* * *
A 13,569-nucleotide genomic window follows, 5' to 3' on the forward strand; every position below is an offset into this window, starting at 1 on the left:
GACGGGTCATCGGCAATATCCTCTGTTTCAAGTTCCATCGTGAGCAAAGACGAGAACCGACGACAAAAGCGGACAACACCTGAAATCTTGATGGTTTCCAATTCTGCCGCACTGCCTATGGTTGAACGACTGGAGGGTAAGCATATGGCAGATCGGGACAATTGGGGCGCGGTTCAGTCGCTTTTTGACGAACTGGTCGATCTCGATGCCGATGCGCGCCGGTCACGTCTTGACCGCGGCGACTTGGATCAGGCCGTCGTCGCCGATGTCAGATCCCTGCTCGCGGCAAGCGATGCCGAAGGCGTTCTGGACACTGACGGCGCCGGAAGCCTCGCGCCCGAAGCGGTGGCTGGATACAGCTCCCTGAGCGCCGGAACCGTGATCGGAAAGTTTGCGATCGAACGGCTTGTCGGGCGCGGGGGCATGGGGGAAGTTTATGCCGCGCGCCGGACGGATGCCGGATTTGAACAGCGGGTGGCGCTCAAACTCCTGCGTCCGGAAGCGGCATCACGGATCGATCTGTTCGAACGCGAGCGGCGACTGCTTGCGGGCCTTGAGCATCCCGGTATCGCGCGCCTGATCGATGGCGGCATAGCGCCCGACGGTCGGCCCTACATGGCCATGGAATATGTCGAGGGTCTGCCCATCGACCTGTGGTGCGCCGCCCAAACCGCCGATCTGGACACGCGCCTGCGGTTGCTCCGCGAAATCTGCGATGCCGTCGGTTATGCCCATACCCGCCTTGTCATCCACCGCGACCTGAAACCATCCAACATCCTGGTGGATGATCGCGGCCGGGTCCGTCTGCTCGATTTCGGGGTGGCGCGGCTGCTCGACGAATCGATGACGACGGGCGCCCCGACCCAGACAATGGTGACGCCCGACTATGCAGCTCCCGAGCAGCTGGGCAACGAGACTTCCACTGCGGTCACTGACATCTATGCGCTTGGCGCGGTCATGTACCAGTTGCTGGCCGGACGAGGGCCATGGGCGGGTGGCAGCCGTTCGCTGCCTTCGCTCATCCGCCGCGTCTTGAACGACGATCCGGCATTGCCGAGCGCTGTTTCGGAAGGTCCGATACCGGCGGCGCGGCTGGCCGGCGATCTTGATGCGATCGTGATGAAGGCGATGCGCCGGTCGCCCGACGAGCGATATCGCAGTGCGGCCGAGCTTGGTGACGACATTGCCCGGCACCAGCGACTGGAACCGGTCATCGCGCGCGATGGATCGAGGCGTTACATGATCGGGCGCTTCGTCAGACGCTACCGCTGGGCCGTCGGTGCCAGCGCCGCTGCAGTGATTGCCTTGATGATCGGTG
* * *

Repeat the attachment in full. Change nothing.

A 13,569-nucleotide genomic window follows, 5' to 3' on the forward strand; every position below is an offset into this window, starting at 1 on the left:
GACGGGTCATCGGCAATATCCTCTGTTTCAAGTTCCATCGTGAGCAAAGACGAGAACCGACGACAAAAGCGGACAACACCTGAAATCTTGATGGTTTCCAATTCTGCCGCACTGCCTATGGTTGAACGACTGGAGGGTAAGCATATGGCAGATCGGGACAATTGGGGCGCGGTTCAGTCGCTTTTTGACGAACTGGTCGATCTCGATGCCGATGCGCGCCGGTCACGTCTTGACCGCGGCGACTTGGATCAGGCCGTCGTCGCCGATGTCAGATCCCTGCTCGCGGCAAGCGATGCCGAAGGCGTTCTGGACACTGACGGCGCCGGAAGCCTCGCGCCCGAAGCGGTGGCTGGATACAGCTCCCTGAGCGCCGGAACCGTGATCGGAAAGTTTGCGATCGAACGGCTTGTCGGGCGCGGGGGCATGGGGGAAGTTTATGCCGCGCGCCGGACGGATGCCGGATTTGAACAGCGGGTGGCGCTCAAACTCCTGCGTCCGGAAGCGGCATCACGGATCGATCTGTTCGAACGCGAGCGGCGACTGCTTGCGGGCCTTGAGCATCCCGGTATCGCGCGCCTGATCGATGGCGGCATAGCGCCCGACGGTCGGCCCTACATGGCCATGGAATATGTCGAGGGTCTGCCCATCGACCTGTGGTGCGCCGCCCAAACCGCCGATCTGGACACGCGCCTGCGGTTGCTCCGCGAAATCTGCGATGCCGTCGGTTATGCCCATACCCGCCTTGTCATCCACCGCGACCTGAAACCATCCAACATCCTGGTGGATGATCGCGGCCGGGTCCGTCTGCTCGATTTCGGGGTGGCGCGGCTGCTCGACGAATCGATGACGACGGGCGCCCCGACCCAGACAATGGTGACGCCCGACTATGCAGCTCCCGAGCAGCTGGGCAACGAGACTTCCACTGCGGTCACTGACATCTATGCGCTTGGCGCGGTCATGTACCAGTTGCTGGCCGGACGAGGGCCATGGGCGGGTGGCAGCCGTTCGCTGCCTTCGCTCATCCGCCGCGTCTTGAACGACGATCCGGCATTGCCGAGCGCTGTTTCGGAAGGTCCGATACCGGCGGCGCGGCTGGCCGGCGATCTTGATGCGATCGTGATGAAGGCGATGCGCCGGTCGCCCGACGAGCGATATCGCAGTGCGGCCGAGCTTGGTGACGACATTGCCCGGCACCAGCGACTGGAACCGGTCATCGCGCGCGATGGATCGAGGCGTTACATGATCGGGCGCTTCGTCAGACGCTACCGCTGGGCCGTCGGTGCCAGCGCCGCTGCAGTGATTGCCTTGATGATCGGTG